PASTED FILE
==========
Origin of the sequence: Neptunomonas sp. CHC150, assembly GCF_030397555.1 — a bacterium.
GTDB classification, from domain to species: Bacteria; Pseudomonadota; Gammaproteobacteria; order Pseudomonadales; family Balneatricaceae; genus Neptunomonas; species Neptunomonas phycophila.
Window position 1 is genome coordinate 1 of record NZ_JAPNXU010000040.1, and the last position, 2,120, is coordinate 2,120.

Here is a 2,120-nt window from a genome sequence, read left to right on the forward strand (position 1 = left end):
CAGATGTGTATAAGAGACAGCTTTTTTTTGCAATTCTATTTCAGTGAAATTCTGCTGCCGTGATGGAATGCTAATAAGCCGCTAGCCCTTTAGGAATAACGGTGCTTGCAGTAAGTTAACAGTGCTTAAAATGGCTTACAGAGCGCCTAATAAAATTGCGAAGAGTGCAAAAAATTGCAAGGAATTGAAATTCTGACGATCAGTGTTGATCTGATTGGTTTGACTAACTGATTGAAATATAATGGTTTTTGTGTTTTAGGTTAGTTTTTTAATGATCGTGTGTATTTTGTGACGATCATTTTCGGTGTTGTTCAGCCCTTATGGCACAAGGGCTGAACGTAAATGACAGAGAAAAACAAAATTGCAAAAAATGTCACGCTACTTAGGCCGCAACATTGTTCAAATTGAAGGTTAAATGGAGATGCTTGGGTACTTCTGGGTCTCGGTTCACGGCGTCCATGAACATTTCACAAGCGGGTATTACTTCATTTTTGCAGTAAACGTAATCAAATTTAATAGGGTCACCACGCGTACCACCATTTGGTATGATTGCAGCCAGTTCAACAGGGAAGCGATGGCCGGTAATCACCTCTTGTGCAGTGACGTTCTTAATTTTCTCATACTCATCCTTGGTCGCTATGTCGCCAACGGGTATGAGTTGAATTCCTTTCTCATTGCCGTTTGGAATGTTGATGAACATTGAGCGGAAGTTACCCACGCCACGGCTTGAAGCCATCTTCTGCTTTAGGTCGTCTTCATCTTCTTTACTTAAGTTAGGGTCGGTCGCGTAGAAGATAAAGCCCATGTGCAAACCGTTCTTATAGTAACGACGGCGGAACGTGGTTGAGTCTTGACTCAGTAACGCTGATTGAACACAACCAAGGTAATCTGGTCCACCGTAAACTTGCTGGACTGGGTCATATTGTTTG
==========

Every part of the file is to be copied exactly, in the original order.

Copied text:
Origin of the sequence: Neptunomonas sp. CHC150, assembly GCF_030397555.1 — a bacterium.
GTDB classification, from domain to species: Bacteria; Pseudomonadota; Gammaproteobacteria; order Pseudomonadales; family Balneatricaceae; genus Neptunomonas; species Neptunomonas phycophila.
Window position 1 is genome coordinate 1 of record NZ_JAPNXU010000040.1, and the last position, 2,120, is coordinate 2,120.

Here is a 2,120-nt window from a genome sequence, read left to right on the forward strand (position 1 = left end):
CAGATGTGTATAAGAGACAGCTTTTTTTTGCAATTCTATTTCAGTGAAATTCTGCTGCCGTGATGGAATGCTAATAAGCCGCTAGCCCTTTAGGAATAACGGTGCTTGCAGTAAGTTAACAGTGCTTAAAATGGCTTACAGAGCGCCTAATAAAATTGCGAAGAGTGCAAAAAATTGCAAGGAATTGAAATTCTGACGATCAGTGTTGATCTGATTGGTTTGACTAACTGATTGAAATATAATGGTTTTTGTGTTTTAGGTTAGTTTTTTAATGATCGTGTGTATTTTGTGACGATCATTTTCGGTGTTGTTCAGCCCTTATGGCACAAGGGCTGAACGTAAATGACAGAGAAAAACAAAATTGCAAAAAATGTCACGCTACTTAGGCCGCAACATTGTTCAAATTGAAGGTTAAATGGAGATGCTTGGGTACTTCTGGGTCTCGGTTCACGGCGTCCATGAACATTTCACAAGCGGGTATTACTTCATTTTTGCAGTAAACGTAATCAAATTTAATAGGGTCACCACGCGTACCACCATTTGGTATGATTGCAGCCAGTTCAACAGGGAAGCGATGGCCGGTAATCACCTCTTGTGCAGTGACGTTCTTAATTTTCTCATACTCATCCTTGGTCGCTATGTCGCCAACGGGTATGAGTTGAATTCCTTTCTCATTGCCGTTTGGAATGTTGATGAACATTGAGCGGAAGTTACCCACGCCACGGCTTGAAGCCATCTTCTGCTTTAGGTCGTCTTCATCTTCTTTACTTAAGTTAGGGTCGGTCGCGTAGAAGATAAAGCCCATGTGCAAACCGTTCTTATAGTAACGACGGCGGAACGTGGTTGAGTCTTGACTCAGTAACGCTGATTGAACACAACCAAGGTAATCTGGTCCACCGTAAACTTGCTGGACTGGGTCATATTGTTTG